We toured the Jack Daniels’ distillery in Lynchburg, TN. What a tour! It’s the first time I’ve ever seen tourists carded before being allowed to take a tour. We took a photo of Chris and Lise with a white statue of Jack in the visitor’s center. We were in and out of a tour bus, walking outside, and climbing stairs to peer in the vats of Tennessee whiskey in the making. Everyone was invited to pose with a different statue of Jack in the grounds. They said it was deceptive, because the statue was several inches taller than the man actually was.
Our personable guide started the story of Jasper who later had the nickname Jack. He disliked his stepmother and, when he was seven years old, told his dad he wanted to leave home. He did, with the father’s agreement. The Lutheran pastor and his young wife were just moving into the parsonage. When they heard his story they invited him to live with them. The pastor turned out to be the best whiskey maker in the county. Later the parishioners disliked having their pastor preaching about one spirit on Sundays and making another on weekdays. He agreed to quit making whiskey and sold the business to Jack when the lad was 16 years old.
We took a photo or so outside, because we were not allowed to take any inside the production area. The great distinction of Jack Daniels is that they use charcoal to filter the liquor, otherwise it would simply be a bourbon. We were allowed to snap the packing room where people were inspecting the bottles, cleaning off the seals, and preparing them for shipping. The tour ended in the tasting room where we had sips of four products.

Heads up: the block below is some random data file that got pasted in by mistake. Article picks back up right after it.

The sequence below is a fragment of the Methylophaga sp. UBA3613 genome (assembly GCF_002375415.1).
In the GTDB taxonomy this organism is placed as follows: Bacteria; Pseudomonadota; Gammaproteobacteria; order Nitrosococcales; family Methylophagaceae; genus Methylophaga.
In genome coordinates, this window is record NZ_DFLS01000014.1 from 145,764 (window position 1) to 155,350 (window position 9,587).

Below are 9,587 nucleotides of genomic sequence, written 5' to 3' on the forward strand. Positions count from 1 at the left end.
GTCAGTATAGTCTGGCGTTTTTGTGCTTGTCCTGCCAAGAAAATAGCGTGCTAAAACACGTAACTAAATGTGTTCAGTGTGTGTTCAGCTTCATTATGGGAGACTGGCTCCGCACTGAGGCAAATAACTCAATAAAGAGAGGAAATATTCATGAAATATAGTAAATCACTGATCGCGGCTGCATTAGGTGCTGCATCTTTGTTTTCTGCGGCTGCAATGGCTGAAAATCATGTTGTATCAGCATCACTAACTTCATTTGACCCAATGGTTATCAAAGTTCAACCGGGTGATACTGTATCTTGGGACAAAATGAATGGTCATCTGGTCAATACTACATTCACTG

I didn’t expect to get looped. I’m always careful with wine, though, because I can get woozy on half a glass. Having one mixed drink has never yet done me in. I reassured myself that we’d had a big Cracker Barrel breakfast, which should have mitigated the effect of the whiskey. Finishing the tasting, I went into the ladies’ room. I was facing a wood paneled wall painted dark green. I looked at a hook and perhaps swayed a bit. Good grief! I couldn’t focus on that hook. The grooves in the wood went one way, and the hook moved the other. This lasted several long, long seconds. Surely I wasn’t going to fall out right there in a bathroom stall! I blinked several times and moved my head. Ah! That was better. I was looking through two different levels of my trifocals. Whew! What a relief!